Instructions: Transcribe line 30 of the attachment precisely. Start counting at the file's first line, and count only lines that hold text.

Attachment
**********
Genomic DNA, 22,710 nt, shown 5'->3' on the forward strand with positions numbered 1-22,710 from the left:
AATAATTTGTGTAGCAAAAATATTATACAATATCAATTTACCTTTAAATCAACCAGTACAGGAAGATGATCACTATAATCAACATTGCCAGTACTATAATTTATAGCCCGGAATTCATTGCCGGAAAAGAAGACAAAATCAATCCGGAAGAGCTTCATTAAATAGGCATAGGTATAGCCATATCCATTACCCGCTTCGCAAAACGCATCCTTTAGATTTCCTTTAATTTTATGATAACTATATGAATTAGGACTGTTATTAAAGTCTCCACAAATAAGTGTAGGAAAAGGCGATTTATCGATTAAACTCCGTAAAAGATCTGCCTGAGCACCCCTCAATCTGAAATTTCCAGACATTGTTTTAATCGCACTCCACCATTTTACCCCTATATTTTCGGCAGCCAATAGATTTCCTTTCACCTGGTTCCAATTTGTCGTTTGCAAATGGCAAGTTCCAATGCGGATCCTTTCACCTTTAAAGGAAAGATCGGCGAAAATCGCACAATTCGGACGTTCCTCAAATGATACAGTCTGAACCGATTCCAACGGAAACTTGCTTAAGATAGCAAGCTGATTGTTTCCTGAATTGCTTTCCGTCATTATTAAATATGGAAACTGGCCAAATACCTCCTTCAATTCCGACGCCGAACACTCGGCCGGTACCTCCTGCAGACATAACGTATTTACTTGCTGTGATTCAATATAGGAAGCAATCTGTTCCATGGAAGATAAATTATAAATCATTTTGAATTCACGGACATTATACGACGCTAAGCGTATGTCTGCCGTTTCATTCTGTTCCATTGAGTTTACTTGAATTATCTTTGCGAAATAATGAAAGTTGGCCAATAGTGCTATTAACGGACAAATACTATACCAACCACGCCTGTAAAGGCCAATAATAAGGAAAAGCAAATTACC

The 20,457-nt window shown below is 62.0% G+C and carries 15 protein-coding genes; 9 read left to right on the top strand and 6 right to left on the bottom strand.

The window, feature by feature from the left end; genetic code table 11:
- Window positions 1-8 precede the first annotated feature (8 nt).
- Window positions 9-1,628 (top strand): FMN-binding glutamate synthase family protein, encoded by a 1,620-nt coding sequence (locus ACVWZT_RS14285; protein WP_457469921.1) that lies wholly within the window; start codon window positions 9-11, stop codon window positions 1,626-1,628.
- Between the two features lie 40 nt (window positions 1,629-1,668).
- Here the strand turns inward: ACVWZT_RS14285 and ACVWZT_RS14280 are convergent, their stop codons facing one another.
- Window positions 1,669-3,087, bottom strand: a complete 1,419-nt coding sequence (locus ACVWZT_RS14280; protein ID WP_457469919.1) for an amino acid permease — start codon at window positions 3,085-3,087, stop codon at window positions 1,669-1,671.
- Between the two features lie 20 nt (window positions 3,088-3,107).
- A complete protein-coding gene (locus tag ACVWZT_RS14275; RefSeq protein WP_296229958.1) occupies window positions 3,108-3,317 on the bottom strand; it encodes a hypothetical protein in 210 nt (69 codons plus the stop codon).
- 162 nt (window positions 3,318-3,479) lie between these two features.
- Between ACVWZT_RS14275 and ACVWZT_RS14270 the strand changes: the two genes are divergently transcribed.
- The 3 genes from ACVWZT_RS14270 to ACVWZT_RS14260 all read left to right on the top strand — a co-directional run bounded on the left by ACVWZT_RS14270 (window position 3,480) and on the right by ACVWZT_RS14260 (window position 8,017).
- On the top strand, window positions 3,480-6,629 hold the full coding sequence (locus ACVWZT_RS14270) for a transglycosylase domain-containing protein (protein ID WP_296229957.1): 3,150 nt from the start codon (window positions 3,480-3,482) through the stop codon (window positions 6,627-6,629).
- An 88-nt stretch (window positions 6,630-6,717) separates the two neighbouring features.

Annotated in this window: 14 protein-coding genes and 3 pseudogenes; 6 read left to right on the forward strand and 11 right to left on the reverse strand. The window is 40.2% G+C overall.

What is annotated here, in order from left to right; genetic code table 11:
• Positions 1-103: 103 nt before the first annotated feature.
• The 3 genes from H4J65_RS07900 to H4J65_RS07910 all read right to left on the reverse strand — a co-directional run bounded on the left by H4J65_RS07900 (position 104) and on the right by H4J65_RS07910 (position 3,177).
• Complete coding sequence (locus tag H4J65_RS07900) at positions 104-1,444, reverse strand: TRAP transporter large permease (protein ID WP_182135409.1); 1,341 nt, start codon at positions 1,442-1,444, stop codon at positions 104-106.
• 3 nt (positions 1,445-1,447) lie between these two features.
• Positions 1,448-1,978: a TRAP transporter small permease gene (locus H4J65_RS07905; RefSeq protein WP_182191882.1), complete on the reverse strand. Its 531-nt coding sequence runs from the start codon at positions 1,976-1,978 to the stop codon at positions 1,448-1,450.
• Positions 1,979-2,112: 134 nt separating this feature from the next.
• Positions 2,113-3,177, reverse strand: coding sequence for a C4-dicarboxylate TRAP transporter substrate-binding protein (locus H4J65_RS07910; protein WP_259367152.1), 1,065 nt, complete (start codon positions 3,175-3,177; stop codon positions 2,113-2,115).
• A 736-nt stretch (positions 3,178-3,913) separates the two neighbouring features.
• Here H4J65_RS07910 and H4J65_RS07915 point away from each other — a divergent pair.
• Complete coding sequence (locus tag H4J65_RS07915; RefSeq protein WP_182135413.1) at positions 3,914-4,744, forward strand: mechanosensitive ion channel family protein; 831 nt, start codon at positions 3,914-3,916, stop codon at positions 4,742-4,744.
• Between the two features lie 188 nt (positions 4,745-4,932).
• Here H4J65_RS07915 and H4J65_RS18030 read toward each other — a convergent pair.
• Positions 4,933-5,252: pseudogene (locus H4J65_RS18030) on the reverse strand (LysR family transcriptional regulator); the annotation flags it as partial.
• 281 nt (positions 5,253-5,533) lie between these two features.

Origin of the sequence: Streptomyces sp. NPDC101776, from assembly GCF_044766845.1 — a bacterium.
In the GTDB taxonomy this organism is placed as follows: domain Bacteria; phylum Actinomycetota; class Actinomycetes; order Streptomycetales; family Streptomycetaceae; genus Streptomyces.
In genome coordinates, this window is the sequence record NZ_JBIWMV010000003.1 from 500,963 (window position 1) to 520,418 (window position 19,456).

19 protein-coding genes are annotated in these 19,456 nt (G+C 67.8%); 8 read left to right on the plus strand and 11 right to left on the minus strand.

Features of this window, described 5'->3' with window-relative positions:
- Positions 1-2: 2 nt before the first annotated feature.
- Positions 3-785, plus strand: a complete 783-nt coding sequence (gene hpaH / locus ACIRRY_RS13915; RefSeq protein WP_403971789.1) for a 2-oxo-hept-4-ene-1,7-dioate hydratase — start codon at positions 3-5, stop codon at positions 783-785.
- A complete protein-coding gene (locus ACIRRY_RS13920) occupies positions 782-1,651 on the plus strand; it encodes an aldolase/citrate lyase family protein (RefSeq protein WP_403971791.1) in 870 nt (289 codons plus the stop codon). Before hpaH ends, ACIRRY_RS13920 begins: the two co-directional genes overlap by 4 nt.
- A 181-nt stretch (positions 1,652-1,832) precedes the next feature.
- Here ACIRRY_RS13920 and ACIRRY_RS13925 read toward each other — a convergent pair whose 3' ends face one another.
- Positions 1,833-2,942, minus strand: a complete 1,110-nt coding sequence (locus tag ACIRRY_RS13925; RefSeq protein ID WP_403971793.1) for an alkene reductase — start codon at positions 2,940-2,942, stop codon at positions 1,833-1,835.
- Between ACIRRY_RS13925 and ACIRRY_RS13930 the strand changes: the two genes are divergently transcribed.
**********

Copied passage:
• Here H4J65_RS07915 and H4J65_RS18030 read toward each other — a convergent pair.